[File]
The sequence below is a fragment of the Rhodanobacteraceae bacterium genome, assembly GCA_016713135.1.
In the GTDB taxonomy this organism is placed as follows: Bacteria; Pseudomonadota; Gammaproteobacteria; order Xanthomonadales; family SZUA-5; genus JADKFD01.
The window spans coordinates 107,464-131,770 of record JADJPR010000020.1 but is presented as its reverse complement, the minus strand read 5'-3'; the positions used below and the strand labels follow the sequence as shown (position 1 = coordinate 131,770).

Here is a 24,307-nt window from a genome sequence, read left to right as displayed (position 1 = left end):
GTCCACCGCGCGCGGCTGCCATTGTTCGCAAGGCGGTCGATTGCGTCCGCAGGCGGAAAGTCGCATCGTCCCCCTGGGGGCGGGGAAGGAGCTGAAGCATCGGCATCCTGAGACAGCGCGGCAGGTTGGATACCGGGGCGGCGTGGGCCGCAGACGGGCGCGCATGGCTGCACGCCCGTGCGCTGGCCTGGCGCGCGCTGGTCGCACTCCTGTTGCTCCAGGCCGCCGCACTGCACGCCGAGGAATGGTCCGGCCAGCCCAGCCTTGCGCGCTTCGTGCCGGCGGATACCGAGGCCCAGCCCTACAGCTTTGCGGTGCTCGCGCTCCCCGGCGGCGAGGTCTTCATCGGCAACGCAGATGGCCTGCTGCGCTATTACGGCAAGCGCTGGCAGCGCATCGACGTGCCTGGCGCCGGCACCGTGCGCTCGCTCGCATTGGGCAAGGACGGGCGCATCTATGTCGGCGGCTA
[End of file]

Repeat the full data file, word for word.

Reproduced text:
The sequence below is a fragment of the Rhodanobacteraceae bacterium genome, assembly GCA_016713135.1.
In the GTDB taxonomy this organism is placed as follows: Bacteria; Pseudomonadota; Gammaproteobacteria; order Xanthomonadales; family SZUA-5; genus JADKFD01.
The window spans coordinates 107,464-131,770 of record JADJPR010000020.1 but is presented as its reverse complement, the minus strand read 5'-3'; the positions used below and the strand labels follow the sequence as shown (position 1 = coordinate 131,770).

Here is a 24,307-nt window from a genome sequence, read left to right as displayed (position 1 = left end):
GTCCACCGCGCGCGGCTGCCATTGTTCGCAAGGCGGTCGATTGCGTCCGCAGGCGGAAAGTCGCATCGTCCCCCTGGGGGCGGGGAAGGAGCTGAAGCATCGGCATCCTGAGACAGCGCGGCAGGTTGGATACCGGGGCGGCGTGGGCCGCAGACGGGCGCGCATGGCTGCACGCCCGTGCGCTGGCCTGGCGCGCGCTGGTCGCACTCCTGTTGCTCCAGGCCGCCGCACTGCACGCCGAGGAATGGTCCGGCCAGCCCAGCCTTGCGCGCTTCGTGCCGGCGGATACCGAGGCCCAGCCCTACAGCTTTGCGGTGCTCGCGCTCCCCGGCGGCGAGGTCTTCATCGGCAACGCAGATGGCCTGCTGCGCTATTACGGCAAGCGCTGGCAGCGCATCGACGTGCCTGGCGCCGGCACCGTGCGCTCGCTCGCATTGGGCAAGGACGGGCGCATCTATGTCGGCGGCTA